- I have the cash, Boko says
- Boko’s billionaire friends step inm
- Accuses BURS of political schemesn
- “I don’t personally owe BURS,” he says
LAWRENCE SERETSE & KEABETSWE NEWEL
The South African Reserve Bank is yet to grant approval to funders of Opposition Leader (LOO) Duma Boko to transfer money into Botswana as settlement on his outstanding debt to the taxman, Boko revealed in an interview.
Under the captaincy of Boko, the Umbrella for Democratic Change (UDC) in the past few days launched a heavily funded ten day campaign, in which the UDC President plans to round up the country using a Chopper and a Private jet, which have been unveiled recently.
In the wake of such a moneyed campaign, The Botswana Gazette conducted an interview with Boko, to understand whether or not he has sorted out his tax liabilities with the BURS, considering the well resourced campaign he has championed.
“I have the cash,” Boko replied in assertiveness. He said his attorneys in South Africa are only waiting for an approval from the SA Reserve Bank, and as soon as it is granted, they will transfer into the BURS account, all that is due to the taxman. Quizzed on how much money it is, Boko revealed that the money is just P576 000.
“Also note that the money is not owed by me personally, but rather by my company as an employer. The money owed is withholding tax, which means that the money was deducted from employees and had not been remitted to the BURS,” he said. A withholding tax is an income to be paid to the government by the payer of the income rather than by the recipient of the income. In this case, it is the money that Boko’s company has deducted and withheld from the salaries due to employees, and was yet to be credited to the BURS. In most jurisdictions, withholding tax also applies to employment income. They also require withholding tax on payments of interest or dividends.
According to Boko, a hullabaloo was created over his liability to BURS despite that it was only P576 000 while other people and companies owe BURS millions of Pula but have never been humiliated as was in Boko’s case. He said the noise made it seem like Boko is a non-complaint citizen who owes BURS millions of Pula.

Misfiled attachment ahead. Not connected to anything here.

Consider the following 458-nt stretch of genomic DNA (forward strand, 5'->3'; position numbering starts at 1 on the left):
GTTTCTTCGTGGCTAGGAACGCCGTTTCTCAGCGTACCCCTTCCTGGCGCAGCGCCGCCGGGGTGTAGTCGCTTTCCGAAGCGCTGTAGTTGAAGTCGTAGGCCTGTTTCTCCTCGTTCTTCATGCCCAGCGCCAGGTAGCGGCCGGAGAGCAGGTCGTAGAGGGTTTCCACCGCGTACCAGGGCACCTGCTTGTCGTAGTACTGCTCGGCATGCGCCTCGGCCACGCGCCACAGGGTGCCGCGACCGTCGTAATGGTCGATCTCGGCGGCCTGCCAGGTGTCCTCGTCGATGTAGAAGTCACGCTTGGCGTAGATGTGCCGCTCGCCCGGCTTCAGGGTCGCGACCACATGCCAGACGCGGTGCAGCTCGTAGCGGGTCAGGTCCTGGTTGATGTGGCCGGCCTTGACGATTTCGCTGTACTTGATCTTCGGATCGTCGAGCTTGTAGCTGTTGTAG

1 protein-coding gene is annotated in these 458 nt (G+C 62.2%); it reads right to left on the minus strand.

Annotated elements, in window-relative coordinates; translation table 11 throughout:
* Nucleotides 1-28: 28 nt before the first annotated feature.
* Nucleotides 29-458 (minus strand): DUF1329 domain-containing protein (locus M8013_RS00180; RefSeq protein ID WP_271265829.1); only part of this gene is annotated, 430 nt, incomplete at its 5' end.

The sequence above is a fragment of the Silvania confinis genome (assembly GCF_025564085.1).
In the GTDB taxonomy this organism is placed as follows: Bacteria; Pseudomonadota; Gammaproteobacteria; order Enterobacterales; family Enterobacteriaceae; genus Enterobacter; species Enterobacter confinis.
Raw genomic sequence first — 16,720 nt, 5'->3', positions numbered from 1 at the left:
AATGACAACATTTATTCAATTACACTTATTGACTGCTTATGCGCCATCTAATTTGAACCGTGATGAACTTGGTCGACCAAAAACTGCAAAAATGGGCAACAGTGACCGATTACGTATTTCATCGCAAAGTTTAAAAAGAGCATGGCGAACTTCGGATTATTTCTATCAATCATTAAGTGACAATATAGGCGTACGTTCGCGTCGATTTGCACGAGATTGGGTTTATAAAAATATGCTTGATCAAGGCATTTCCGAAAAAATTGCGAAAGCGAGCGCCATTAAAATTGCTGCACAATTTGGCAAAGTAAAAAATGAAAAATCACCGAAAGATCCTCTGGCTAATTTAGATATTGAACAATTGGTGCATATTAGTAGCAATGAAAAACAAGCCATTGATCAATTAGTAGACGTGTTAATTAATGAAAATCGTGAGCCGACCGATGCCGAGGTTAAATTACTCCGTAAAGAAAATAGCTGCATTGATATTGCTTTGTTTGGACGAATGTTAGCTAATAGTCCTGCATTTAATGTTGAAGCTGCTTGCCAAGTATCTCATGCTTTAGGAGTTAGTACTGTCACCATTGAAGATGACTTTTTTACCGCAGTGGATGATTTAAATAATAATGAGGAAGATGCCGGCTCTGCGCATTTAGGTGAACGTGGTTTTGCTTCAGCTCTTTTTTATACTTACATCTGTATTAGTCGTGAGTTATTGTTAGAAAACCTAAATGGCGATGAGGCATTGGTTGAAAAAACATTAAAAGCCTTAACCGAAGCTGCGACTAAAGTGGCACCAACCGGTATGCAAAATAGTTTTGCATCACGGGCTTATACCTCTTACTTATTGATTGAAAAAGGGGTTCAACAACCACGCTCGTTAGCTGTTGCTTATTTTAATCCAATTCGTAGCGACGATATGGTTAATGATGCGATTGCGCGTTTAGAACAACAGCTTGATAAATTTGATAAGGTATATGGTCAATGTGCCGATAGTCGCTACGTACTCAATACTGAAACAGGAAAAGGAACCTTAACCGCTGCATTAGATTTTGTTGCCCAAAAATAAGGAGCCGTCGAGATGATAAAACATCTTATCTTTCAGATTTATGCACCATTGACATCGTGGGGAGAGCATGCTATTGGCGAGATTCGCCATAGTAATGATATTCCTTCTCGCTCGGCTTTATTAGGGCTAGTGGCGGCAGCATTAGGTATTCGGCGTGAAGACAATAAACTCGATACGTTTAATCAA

“It was exaggerated deliberately to tarnish my name because they know I am a political heavyweight,”he said. Further, Boko clarified that while it was his company that owed BURS, there was never a separation between himself as an individual and his company as an independent legal entity.
“As for me personally, I do not owe BURS anything. I am as clean as a whistle. If I was not clean, this ruthless government would have long thrown me away,” he said.
Boko said considering his stature, there is no way he can personally fail to clear the BURS debt. He said even if he fails, he enjoys backing of wealthy individuals internationally, who believe in his vision and are ready to support him in any way. “When I say my supporters will handle it, I speak not of funny deals where kickbacks are expected from me in return. I get support from people who believe I can take Botswana forward for the betterment of everyone. There are no personal interests here, “he stated.
BURS followed Boko to his home a few months back and impounded his palatial Range Rover Special Utility Vehicle (SUV).
Boko’s troubles with the taxman are understood to have been sparked by the pledges he made to financially support UDC in the build up to general elections. He was quoted saying that he would buy vehicles for UDC constituencies amongst other things. It is believed also that Boko financed the Botswana National Front (BNF) national conference, which estimates place it around P2 million a few years back.